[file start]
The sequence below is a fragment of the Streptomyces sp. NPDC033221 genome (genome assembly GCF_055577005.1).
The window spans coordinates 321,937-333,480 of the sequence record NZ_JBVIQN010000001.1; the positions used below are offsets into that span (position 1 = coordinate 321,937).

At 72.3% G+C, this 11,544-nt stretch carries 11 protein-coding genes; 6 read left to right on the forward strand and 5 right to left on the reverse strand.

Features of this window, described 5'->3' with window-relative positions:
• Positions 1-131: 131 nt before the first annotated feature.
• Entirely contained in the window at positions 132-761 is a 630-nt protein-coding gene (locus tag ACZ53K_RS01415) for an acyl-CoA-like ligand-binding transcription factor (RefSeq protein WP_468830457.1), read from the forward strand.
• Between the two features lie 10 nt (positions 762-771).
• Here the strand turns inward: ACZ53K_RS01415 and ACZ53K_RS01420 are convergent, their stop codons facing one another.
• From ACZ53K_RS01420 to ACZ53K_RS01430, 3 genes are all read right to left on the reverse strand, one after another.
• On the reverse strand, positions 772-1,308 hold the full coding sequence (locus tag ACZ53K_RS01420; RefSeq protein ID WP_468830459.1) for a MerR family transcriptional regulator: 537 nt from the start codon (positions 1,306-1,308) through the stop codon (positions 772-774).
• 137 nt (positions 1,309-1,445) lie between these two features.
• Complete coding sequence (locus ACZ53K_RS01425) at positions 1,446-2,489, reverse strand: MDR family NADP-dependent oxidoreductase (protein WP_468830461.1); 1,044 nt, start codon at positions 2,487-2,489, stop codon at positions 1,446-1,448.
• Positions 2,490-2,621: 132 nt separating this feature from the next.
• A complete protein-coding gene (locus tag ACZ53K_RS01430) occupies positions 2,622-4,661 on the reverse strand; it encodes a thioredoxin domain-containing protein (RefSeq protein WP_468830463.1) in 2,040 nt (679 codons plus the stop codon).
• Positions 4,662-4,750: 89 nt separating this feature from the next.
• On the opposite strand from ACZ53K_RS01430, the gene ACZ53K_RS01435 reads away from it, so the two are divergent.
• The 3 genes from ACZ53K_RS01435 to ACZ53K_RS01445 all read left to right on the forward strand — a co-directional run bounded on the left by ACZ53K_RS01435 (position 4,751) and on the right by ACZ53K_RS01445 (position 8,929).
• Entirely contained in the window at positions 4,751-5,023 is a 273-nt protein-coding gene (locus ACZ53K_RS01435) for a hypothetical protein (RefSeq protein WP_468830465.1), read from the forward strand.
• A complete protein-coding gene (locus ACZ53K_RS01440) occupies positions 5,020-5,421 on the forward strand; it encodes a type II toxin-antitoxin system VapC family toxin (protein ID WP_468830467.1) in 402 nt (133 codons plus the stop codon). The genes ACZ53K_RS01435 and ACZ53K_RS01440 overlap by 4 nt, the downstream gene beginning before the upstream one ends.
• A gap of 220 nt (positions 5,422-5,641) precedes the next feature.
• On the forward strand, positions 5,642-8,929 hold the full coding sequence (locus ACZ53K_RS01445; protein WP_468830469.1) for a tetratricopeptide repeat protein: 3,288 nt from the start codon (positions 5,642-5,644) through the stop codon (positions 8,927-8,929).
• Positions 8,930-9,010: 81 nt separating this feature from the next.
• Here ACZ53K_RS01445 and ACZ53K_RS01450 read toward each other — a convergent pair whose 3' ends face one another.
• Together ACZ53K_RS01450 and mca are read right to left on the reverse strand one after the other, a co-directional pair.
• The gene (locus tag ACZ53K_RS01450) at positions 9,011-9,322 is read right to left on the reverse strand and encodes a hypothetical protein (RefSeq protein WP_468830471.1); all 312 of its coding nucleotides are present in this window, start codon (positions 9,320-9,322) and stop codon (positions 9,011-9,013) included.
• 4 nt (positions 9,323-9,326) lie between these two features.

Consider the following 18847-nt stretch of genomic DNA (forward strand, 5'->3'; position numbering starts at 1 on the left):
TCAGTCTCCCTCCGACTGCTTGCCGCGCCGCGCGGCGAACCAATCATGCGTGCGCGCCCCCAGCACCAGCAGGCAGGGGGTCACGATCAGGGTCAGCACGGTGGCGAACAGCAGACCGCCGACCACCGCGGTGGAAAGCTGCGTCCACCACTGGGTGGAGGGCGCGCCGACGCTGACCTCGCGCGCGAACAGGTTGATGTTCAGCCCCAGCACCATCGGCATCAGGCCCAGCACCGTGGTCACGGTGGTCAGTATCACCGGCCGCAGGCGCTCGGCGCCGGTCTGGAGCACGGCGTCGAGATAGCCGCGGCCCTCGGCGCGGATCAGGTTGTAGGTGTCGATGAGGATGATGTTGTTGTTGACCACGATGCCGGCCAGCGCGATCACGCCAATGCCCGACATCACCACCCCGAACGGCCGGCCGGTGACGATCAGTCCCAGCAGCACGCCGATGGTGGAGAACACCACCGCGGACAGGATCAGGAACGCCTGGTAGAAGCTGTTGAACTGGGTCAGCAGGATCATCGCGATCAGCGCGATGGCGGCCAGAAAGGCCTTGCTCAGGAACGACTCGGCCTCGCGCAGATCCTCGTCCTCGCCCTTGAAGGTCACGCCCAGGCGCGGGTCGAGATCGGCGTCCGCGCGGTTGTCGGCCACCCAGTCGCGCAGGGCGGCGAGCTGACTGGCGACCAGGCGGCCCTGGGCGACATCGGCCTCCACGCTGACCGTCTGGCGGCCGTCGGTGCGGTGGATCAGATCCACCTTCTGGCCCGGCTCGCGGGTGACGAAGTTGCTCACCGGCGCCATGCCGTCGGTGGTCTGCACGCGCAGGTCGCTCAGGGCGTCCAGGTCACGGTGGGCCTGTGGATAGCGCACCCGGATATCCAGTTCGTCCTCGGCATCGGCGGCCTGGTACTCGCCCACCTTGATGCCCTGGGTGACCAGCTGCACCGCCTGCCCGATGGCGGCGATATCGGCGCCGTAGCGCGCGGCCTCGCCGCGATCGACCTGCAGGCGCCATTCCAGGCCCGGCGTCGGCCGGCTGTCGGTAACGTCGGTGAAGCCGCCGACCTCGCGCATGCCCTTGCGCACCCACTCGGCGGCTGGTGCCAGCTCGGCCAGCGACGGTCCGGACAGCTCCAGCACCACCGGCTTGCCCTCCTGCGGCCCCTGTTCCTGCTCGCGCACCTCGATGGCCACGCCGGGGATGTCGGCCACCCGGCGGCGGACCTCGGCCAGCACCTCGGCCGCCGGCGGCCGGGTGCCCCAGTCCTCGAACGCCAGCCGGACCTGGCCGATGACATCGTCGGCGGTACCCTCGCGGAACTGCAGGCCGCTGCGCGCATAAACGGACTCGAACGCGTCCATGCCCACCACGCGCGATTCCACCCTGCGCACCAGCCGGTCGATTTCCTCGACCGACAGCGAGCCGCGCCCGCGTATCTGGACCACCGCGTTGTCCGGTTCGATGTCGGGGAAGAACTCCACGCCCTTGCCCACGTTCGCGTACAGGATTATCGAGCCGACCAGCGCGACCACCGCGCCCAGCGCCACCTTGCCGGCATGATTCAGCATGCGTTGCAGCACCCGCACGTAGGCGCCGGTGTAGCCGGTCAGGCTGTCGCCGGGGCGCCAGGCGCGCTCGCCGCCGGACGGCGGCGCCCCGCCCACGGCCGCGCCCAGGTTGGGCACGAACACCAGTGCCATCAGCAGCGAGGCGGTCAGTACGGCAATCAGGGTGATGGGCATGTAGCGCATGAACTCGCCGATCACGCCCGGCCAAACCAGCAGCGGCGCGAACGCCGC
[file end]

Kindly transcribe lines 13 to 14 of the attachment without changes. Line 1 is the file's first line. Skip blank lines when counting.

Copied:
• Positions 2,490-2,621: 132 nt separating this feature from the next.
• A complete protein-coding gene (locus tag ACZ53K_RS01430) occupies positions 2,622-4,661 on the reverse strand; it encodes a thioredoxin domain-containing protein (RefSeq protein WP_468830463.1) in 2,040 nt (679 codons plus the stop codon).